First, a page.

SRAP polymorphisms associated with superior freezing tolerance in alfalfa (Medicago sativa spp. sativa)
Castonguay, Y., Cloutier, J., Bertrand, A., Michaud, R., Laberge, S. (2010). SRAP polymorphisms associated with superior freezing tolerance in alfalfa (Medicago sativa spp. sativa), 120(8), 1611-1619. http://dx.doi.org/10.1007/s00122-010-1280-2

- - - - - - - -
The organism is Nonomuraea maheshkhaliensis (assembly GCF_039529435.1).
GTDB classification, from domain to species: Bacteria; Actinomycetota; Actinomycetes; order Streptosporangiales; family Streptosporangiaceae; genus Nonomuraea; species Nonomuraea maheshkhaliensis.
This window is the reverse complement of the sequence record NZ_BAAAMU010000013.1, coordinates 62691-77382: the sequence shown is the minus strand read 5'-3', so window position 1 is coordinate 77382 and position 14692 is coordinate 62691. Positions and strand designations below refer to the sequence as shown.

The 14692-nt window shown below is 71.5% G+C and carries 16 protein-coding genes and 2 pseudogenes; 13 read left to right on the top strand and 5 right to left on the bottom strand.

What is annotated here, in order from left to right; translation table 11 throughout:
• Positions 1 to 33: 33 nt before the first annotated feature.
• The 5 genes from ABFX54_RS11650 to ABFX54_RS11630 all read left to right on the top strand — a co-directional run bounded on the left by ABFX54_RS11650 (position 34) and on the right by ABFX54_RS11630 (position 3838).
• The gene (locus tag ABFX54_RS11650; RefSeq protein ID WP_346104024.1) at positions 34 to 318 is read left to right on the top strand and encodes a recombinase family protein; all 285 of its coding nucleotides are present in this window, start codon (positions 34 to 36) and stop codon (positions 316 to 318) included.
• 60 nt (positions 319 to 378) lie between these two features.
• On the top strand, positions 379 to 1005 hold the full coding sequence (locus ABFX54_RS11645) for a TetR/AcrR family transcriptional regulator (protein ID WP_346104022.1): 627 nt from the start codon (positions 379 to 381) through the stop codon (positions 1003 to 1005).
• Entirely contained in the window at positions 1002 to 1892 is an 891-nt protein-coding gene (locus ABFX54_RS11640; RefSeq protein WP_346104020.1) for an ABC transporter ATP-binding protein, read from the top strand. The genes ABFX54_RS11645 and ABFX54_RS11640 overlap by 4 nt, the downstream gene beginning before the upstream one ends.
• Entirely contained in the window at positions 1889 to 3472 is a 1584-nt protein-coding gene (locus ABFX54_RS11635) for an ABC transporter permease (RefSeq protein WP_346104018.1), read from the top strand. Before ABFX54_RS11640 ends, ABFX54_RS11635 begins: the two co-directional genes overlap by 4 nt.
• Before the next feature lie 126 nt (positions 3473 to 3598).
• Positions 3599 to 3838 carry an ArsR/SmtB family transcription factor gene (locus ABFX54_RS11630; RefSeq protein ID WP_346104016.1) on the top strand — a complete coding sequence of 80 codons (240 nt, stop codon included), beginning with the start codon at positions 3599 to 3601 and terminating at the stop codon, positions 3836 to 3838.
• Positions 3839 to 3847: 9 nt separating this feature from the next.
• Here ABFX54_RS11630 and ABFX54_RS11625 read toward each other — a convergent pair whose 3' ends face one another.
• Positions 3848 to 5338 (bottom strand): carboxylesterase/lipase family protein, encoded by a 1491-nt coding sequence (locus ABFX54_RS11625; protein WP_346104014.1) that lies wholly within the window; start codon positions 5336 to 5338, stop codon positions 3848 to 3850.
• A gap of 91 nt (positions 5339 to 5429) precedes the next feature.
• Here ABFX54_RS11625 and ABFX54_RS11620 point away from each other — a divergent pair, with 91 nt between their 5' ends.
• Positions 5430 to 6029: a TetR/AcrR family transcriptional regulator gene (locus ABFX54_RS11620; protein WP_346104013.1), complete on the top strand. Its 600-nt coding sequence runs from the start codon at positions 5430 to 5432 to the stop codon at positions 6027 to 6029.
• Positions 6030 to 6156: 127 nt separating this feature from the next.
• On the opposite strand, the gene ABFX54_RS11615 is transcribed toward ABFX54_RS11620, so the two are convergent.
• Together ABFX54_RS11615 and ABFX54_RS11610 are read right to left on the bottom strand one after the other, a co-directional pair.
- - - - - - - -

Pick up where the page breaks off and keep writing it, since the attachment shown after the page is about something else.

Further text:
Sequence-related amplified polymorphism (SRAP) analysis was used to uncover genetic polymorphisms among alfalfa populations recurrently selected for superior tolerance to freezing (TF populations). Bulk DNA samples (45 plants/bulk) from each of the cultivar Apica (ATF0), and populations ATF2, ATF4, ATF5, and ATF6 were evaluated with 42 different SRAP primer pairs. Several polymorphisms that progressively intensified or decreased with the number of recurrent cycles were identified. Four positive polymorphisms (F10-R14, Me4-R8, F10-R8 and F11-R9) that, respectively, yielded 540-, 359-, 213-, and 180-bp fragments were selected for further analysis. SRAP amplifications with genotypes within ATF populations confirmed that the polymorphisms identified with bulk DNA samples were reflecting changes in the frequency of their occurrence in response to selection. In addition, the number of genotypes cumulating multiple polymorphisms markedly increased in response to recurrent selection. Independent segregation of the four SRAP polymorphisms suggests location at unlinked loci. Homology search gave matches with BAC clones from syntenic Medicago truncatula for the four SRAP fragments. Analysis of the relationship with low temperature tolerance showed that multiple SRAP polymorphisms are more frequent in genotypes that maintain superior regrowth after freezing. These results show that SRAP analysis of bulk DNA samples from recurrent selections is an effective approach for the identification of genetic polymorphisms associated with quantitative traits in allogamous species. These polymorphisms could be useful tools for indirect selection of freezing tolerance in alfalfa. © 2010 Her Majesty the Queen in Rights of Canada.
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